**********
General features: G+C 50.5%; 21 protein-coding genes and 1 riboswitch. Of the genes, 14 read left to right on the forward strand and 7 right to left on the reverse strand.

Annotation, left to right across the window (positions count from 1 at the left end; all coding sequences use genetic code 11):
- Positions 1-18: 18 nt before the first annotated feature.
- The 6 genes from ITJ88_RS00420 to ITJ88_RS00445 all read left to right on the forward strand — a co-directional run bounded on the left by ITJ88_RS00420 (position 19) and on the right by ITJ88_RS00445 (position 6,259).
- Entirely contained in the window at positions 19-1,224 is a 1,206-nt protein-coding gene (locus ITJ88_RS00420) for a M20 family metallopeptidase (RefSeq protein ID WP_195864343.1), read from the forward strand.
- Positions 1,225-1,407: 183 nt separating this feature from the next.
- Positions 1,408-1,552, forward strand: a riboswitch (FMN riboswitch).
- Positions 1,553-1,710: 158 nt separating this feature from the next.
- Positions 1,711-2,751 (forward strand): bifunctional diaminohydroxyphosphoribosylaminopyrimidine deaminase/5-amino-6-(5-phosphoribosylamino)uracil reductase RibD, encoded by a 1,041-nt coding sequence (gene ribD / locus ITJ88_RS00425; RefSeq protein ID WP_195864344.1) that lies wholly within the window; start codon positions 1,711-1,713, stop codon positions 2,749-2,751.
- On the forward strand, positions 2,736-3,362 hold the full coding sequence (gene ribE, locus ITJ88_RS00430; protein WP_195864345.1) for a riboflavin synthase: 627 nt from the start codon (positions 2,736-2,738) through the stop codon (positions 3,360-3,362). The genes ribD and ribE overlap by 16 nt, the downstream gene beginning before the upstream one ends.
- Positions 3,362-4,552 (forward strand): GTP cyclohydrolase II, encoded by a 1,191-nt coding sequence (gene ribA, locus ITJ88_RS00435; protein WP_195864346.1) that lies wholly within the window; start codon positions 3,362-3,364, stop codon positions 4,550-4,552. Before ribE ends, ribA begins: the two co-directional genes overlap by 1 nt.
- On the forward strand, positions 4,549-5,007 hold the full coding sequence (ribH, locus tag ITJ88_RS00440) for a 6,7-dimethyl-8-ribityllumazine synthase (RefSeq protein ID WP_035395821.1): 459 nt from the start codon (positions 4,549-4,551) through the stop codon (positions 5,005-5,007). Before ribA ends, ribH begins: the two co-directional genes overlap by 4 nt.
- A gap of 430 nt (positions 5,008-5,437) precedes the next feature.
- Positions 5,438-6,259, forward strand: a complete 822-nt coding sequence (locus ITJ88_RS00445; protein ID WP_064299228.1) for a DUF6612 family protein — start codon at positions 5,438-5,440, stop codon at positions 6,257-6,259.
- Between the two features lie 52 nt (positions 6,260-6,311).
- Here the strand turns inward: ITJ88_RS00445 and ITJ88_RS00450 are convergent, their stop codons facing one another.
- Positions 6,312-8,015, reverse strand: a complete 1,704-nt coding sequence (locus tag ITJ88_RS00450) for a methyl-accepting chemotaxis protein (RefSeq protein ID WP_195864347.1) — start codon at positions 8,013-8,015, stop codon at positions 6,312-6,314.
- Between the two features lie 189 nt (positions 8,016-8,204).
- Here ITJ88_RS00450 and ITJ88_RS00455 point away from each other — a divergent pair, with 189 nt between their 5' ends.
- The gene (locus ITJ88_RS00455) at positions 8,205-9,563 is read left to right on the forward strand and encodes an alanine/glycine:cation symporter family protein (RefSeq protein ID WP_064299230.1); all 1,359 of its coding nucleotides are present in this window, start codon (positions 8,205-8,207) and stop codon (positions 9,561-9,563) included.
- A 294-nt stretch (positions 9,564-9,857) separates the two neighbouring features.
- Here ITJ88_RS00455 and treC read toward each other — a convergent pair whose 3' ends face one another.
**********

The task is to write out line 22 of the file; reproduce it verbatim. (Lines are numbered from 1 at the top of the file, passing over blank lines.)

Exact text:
- Here ITJ88_RS00455 and treC read toward each other — a convergent pair whose 3' ends face one another.